Two Missouri Community-Based Organizations Each Awarded $120K in EPA Funding to Address Environmental and Public Health Issues in Underserved Communities
FOR IMMEDIATE RELEASE
(Lenexa, Kan., Oct. 28, 2020) - Today, the U.S. Environmental Protection Agency (EPA) announced $2.1 million in cooperative agreements awarded to 18 organizations working to address environmental justice issues in their communities. Each organization will receive $120,000 over two years under the EPA Office of Environmental Justice’s Collaborative Problem-Solving (EJCPS) Cooperative Agreement Program.
This program provides funding to support community-based organizations in their efforts to collaborate and partner with local stakeholder groups, as they develop and implement community-driven solutions that address environmental and/or public health issues for underserved communities. Two organizations in EPA Region 7 have been awarded funding.
“We are pleased to support the work of the Heartland Conservation Alliance and Beyond Housing Inc. These two projects represent strong examples of Region 7’s support of capacity building and meaningful engagement of communities who are directly impacted by pollution," said EPA Region 7 Administrator Jim Gulliford. "The collaborative problem-solving cooperative agreements for which we have announced funding today will allow these communities to focus on improving their air and water quality, while emphasizing partnerships and youth involvement. We are looking forward to working with these organizations to achieve tangible and sustainable results.”
Cooperative Agreements are being awarded to the following organizations in EPA Region 7:
Heartland Conservation Alliance, Kansas City, Missouri, will receive $120,000 for the project Action for a Healthy Blue River Watershed: Heart of the City Assessment and Restoration. This project will work with underserved community residents of Kansas City, who experience extreme poverty and disproportionate environmental health impacts from an unhealthy and polluted watershed, to design a reuse plan for 40 acres of vacant and forested land. This project aims to increase residents’ access to multiple benefits of green infrastructure; reduce illegal dumping; improve home values; and increase the natural functions of the watershed and urban canopy.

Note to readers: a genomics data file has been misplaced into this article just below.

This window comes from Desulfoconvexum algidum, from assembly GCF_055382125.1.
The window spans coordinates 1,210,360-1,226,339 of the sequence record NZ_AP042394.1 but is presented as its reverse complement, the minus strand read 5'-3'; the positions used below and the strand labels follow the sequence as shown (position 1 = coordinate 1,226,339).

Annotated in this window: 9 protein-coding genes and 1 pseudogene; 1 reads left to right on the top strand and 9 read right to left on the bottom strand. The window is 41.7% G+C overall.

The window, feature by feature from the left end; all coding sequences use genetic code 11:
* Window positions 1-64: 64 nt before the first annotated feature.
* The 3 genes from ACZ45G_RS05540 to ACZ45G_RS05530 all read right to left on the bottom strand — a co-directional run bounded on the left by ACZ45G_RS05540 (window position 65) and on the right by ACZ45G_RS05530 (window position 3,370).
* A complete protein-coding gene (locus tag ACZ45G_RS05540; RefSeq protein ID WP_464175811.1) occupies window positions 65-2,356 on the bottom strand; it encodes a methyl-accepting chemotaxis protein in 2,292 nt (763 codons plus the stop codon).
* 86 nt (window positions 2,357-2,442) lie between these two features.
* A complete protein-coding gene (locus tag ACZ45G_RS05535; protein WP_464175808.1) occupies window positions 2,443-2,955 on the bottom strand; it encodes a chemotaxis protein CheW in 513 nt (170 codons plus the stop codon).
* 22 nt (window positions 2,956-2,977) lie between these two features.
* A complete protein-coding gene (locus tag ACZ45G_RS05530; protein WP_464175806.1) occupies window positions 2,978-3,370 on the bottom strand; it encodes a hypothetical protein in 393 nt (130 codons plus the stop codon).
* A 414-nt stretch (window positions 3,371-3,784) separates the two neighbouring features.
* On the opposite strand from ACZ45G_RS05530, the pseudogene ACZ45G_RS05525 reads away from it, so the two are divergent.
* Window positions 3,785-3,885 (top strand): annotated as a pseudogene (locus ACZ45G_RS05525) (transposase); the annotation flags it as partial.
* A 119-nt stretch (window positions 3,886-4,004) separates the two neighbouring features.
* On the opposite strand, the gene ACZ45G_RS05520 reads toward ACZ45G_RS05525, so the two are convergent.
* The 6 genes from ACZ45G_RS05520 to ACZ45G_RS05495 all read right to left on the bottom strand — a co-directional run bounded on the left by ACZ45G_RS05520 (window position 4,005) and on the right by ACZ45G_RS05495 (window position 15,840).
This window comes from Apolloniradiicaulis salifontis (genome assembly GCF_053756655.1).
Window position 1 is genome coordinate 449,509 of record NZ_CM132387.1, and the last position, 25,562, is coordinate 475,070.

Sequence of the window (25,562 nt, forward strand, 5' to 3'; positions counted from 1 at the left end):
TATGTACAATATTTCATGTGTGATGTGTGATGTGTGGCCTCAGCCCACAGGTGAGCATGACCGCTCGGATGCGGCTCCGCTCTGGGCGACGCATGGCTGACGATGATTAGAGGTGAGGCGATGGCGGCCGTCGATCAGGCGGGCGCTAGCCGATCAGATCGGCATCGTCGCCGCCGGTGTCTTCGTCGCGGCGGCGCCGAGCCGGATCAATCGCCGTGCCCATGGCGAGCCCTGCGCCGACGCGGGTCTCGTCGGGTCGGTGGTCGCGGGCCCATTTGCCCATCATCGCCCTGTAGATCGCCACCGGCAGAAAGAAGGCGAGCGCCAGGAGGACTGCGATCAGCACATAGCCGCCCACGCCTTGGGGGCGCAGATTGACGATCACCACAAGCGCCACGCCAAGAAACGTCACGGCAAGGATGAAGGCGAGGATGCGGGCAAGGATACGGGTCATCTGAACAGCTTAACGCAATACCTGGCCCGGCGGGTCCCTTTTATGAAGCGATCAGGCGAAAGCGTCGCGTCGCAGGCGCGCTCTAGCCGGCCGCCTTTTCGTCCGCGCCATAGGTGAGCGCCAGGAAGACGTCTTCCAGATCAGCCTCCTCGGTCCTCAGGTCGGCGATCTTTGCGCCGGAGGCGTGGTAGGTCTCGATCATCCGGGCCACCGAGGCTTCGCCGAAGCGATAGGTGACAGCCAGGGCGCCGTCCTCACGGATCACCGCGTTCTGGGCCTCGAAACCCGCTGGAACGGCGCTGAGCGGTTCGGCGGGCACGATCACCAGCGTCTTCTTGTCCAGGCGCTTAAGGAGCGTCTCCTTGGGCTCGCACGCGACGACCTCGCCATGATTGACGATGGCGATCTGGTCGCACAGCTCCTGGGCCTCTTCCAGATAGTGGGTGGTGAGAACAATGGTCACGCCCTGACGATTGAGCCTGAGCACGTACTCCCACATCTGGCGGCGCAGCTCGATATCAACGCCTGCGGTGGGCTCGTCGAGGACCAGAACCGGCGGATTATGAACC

Beyond Housing Inc., St. Louis, will receive $120,000 for the project 24:1 Clear the Air. This project will educate municipal leadership and the general community about the links between air quality, the urban tree canopy and asthma. The 24:1 Community is comprised of low-income, minority-majority municipalities in North St. Louis County. A canopy assessment will be conducted to inform the community about opportunities for tree canopy improvements. The project aims to increase knowledge of residents and municipal tree boards; increase forestry knowledge of interns and volunteers; increase canopy coverage; change policy to improve maintenance of canopy; and decrease asthma-related hospital visits.
Environmental Justice is the fair treatment and meaningful involvement of all people regardless of race, color, national origin, or income in the development, implementation and enforcement of environmental laws, regulations and policies.
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